The free cross-section offered to the passage of fluid is about 62% of the overall cross-section. For a block comprising 19 sheets, the back pressure of a gas at 315C having a space velocity of 50,000 volumes per hour is about 2 mm of water.


This example describes the catalytic efficiency and resistance to shock of a catalytic structure such as described in Example 1, comprising 25 sheets on which in all 0.3 g of platinum has been deposited.

The gas, having the following composition by volume, was passed through this structure:

       CO           1.45%  NO           0.21%  C3 H8               190 ppm  CO2     13.5%  O2      1.45%  N2      83.39%

The throughput was 50,000 volumes/hour. The gas was heated at an increasing temperature and the temperature of the catalyst was recorded and the CO content of the effluent gas at the outlet was measured. Catalytic efficiency is measured by:

the maximum conversion yield of CO to CO2, which should be as high as possible;

the temperature for which the yield is 90%;

the temperature which corresponds to the maximum yield.

The values found were:

maximum yield: 98%;

temperature of 90% yield: 352C;

temperature of maximum yield: 370C.

For measuring the resistance to shock, the 25 sheets were formed into a rigid block of Inconel, as shown in FIG. 1. The block and its contents were then mounted in an envelope resembling that which is mounted in motor cars. Elastic metal pads or spacer wedges were then interposed between the envelope and the rigid block. The shocks were produced by dropping the assembly on a steel sheet from a known height. The intensity of one shock is 0.0485 kgm. 775 shocks were effected or 37.5 kgm. After this treatment, the structure according to the invention had undergone no loss of material and maintained intact its catalytic efficiency.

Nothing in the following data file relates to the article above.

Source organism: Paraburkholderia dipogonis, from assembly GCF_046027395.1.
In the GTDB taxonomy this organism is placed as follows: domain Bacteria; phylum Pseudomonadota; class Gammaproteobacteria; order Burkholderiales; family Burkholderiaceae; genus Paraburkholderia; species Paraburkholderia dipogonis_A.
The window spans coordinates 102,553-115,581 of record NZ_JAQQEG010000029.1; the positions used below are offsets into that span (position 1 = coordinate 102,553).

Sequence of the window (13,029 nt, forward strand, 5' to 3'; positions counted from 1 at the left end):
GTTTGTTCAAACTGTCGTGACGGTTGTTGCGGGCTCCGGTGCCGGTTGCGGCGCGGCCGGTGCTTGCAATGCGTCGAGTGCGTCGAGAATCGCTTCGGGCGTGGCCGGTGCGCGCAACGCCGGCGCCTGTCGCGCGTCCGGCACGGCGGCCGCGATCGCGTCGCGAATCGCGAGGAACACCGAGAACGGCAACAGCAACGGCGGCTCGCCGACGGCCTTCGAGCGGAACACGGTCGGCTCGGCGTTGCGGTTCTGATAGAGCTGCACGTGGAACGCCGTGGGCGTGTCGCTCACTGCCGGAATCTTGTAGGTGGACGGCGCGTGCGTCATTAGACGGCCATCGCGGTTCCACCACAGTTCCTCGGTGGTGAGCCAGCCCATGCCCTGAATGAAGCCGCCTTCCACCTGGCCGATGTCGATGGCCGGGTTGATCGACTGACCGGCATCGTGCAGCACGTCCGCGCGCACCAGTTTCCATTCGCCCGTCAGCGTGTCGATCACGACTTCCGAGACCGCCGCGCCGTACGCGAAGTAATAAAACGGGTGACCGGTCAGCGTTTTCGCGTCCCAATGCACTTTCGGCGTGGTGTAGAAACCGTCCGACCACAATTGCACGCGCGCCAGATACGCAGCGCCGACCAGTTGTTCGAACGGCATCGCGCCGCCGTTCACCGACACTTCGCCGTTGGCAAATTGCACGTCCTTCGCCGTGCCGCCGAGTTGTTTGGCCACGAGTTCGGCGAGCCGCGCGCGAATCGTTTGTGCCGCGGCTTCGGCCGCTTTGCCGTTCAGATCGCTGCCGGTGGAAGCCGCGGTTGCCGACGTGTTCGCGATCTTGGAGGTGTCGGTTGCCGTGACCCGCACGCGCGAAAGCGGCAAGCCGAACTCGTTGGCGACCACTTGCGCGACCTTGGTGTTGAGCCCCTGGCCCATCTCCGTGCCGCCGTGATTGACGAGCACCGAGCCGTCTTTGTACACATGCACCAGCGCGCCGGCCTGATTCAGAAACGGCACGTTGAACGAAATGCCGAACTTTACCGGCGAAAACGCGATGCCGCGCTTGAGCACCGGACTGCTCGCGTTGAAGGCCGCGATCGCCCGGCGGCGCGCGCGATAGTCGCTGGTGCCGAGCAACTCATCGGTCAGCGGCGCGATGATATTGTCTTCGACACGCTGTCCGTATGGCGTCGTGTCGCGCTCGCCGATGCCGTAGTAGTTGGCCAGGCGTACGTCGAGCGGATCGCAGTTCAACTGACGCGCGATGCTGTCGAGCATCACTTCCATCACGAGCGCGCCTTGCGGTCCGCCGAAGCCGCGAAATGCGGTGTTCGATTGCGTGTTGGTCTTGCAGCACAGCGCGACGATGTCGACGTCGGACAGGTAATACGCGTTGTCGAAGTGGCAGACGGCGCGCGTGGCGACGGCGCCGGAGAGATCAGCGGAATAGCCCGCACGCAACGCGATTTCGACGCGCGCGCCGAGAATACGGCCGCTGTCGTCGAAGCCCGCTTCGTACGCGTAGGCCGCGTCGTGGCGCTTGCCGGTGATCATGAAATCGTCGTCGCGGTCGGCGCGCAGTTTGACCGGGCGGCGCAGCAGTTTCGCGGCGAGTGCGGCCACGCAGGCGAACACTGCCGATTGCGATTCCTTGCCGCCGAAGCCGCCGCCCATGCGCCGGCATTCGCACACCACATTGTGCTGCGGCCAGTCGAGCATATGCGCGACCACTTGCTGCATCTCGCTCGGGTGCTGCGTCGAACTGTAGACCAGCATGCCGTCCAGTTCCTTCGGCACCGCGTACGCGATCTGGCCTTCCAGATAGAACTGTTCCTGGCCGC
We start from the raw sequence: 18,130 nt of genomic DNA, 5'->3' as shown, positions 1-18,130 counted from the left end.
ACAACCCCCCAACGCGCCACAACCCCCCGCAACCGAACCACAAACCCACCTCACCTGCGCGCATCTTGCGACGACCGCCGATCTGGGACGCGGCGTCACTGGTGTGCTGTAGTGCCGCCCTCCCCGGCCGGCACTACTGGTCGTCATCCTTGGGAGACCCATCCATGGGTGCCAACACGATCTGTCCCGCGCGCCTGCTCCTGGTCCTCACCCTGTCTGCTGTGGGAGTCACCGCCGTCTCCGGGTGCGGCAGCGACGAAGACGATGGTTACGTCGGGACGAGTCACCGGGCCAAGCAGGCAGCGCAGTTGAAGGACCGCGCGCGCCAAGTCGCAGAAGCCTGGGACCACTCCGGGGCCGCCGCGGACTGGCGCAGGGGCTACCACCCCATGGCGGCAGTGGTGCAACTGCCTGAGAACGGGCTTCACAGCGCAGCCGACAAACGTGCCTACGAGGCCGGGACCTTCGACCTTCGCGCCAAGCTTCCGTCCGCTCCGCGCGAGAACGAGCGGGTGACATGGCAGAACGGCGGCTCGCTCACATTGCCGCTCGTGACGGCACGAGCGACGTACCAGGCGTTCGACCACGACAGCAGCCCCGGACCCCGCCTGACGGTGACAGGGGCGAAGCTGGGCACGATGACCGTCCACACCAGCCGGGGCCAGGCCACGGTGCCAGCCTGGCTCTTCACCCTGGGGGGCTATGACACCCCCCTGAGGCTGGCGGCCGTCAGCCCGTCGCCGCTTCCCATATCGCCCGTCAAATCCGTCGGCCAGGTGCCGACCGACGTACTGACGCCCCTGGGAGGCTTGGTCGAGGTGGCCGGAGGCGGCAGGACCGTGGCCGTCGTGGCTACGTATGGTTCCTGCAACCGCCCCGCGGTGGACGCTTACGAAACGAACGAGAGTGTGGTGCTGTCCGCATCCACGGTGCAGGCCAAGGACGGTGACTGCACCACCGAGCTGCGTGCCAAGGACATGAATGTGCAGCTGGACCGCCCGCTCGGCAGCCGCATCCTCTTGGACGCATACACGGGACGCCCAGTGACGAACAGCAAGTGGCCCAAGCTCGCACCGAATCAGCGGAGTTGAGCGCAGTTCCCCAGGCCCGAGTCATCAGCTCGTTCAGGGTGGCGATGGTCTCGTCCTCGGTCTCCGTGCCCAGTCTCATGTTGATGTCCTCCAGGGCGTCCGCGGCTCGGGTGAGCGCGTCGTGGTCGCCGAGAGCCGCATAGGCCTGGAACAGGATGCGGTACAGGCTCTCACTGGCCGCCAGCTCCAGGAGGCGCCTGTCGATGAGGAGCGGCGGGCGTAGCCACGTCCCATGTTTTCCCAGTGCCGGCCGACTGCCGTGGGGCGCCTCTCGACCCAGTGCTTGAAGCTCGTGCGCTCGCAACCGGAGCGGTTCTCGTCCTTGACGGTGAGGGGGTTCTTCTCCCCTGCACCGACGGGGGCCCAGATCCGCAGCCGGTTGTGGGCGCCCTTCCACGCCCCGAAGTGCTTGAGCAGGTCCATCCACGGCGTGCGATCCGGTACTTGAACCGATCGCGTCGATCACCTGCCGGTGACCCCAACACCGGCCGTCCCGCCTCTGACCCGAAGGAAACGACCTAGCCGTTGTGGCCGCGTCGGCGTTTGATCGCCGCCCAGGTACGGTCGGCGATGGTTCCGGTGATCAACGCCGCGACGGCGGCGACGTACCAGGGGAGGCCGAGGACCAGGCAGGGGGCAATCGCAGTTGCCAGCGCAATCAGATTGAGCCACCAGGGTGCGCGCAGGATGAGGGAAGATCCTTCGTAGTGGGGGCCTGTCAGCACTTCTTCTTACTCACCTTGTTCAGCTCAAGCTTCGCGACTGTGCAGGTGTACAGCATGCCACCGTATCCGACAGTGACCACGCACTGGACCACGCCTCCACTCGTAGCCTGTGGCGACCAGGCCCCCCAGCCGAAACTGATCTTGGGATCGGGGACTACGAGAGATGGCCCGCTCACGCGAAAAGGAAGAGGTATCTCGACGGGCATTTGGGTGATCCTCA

It can thus be concluded with surprise that, by reason of a synergistic effect between the structure and the catalytic deposit, the catalytic efficiency of the catalyst obtained with the structures according to the invention is superior to that of the same catalytic deposits applied to known supports; the resistance to shocks and vibrations of the metallo-ceramic structures according to the invention is out of proportion to that of known structures; the advantages which are given are acquired without the resistance to the passage of fluids being higher than that of the best known catalytic structures.


Formation of a mounting device for a catalytic structure according to the invention inside a housing forming part of an exhaust system for waste gases